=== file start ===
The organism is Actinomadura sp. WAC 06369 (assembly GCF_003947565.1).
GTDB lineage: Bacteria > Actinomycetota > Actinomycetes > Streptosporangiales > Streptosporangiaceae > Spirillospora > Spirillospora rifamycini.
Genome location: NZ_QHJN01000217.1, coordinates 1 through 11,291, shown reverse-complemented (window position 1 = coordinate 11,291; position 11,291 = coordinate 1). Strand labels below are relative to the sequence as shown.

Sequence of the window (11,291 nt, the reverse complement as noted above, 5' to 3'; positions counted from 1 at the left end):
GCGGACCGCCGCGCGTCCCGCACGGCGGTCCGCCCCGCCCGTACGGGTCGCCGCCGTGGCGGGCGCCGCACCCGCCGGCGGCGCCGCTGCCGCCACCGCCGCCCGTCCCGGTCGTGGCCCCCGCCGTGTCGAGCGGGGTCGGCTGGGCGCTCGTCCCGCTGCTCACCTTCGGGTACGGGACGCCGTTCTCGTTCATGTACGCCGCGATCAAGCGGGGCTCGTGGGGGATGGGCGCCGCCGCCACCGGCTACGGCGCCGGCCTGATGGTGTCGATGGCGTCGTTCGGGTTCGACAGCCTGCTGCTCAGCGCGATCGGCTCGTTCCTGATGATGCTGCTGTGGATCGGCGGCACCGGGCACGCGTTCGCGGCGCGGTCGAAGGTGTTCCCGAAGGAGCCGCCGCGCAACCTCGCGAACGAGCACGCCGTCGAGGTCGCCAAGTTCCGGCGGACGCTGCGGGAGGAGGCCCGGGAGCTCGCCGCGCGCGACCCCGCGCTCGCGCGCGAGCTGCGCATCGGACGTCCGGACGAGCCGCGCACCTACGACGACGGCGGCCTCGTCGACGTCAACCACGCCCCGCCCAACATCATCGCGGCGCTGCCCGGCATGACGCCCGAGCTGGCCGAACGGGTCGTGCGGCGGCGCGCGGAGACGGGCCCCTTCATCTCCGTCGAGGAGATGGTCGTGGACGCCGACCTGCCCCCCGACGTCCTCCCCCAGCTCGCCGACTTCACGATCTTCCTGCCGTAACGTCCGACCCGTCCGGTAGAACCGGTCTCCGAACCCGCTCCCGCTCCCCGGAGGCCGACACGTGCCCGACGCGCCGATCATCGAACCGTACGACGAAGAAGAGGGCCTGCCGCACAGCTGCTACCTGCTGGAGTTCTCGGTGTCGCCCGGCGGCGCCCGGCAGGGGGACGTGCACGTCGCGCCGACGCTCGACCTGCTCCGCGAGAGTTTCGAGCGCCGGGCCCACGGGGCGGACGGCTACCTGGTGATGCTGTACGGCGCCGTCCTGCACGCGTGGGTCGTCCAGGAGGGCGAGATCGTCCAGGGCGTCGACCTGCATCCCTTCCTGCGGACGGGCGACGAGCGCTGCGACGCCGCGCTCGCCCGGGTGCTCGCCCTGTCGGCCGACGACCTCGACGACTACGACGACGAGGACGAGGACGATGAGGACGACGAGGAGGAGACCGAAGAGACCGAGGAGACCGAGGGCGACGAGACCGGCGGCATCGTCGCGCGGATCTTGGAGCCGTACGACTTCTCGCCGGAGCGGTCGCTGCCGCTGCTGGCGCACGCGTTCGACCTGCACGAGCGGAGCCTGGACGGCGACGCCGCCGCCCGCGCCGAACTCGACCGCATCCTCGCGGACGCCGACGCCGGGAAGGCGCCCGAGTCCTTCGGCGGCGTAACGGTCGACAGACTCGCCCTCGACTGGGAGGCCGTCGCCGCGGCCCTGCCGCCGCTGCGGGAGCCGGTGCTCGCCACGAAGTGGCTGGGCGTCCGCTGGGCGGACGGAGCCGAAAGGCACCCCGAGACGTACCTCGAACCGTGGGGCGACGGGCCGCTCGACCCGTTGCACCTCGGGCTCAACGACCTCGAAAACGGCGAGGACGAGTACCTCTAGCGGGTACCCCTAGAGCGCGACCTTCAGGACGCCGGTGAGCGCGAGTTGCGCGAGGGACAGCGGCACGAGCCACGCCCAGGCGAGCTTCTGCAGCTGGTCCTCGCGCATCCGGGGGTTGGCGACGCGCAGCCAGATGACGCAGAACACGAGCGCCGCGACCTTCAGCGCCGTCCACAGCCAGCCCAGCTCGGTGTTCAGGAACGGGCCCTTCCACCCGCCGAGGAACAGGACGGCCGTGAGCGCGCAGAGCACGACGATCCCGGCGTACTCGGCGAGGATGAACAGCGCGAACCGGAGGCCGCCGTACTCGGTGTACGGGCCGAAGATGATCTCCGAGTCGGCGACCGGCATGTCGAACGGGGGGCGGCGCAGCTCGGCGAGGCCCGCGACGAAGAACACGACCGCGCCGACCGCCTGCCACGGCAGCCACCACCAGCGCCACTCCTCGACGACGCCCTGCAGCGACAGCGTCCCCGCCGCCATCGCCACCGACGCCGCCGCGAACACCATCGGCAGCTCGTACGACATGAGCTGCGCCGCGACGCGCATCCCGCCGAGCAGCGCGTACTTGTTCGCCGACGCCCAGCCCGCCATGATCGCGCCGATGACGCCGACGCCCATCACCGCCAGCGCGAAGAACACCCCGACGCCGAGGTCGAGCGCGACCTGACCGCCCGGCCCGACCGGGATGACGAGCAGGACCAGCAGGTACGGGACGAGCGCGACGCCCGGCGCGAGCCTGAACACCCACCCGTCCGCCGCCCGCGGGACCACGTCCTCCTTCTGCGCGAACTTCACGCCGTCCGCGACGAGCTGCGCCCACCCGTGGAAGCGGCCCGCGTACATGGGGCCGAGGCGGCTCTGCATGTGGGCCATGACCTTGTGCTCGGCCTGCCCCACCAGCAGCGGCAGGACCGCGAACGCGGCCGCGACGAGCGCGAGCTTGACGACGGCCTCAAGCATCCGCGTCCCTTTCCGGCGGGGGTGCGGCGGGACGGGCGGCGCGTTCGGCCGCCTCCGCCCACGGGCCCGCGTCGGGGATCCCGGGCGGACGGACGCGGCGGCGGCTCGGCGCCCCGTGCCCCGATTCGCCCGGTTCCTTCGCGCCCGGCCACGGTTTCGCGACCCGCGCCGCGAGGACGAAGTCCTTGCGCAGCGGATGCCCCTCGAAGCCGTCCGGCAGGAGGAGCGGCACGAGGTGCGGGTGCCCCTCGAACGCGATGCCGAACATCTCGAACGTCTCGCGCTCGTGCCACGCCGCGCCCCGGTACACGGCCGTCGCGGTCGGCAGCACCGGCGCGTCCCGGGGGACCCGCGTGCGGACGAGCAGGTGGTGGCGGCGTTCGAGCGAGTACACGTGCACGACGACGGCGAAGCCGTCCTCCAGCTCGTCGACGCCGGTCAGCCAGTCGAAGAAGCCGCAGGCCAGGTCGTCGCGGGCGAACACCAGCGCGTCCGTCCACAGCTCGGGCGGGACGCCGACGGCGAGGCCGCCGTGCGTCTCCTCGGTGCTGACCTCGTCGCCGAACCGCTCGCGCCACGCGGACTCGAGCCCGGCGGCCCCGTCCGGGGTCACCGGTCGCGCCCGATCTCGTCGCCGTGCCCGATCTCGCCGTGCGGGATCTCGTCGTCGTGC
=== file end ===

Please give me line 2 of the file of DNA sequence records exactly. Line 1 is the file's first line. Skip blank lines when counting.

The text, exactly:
GTDB lineage: Bacteria > Actinomycetota > Actinomycetes > Streptosporangiales > Streptosporangiaceae > Spirillospora > Spirillospora rifamycini.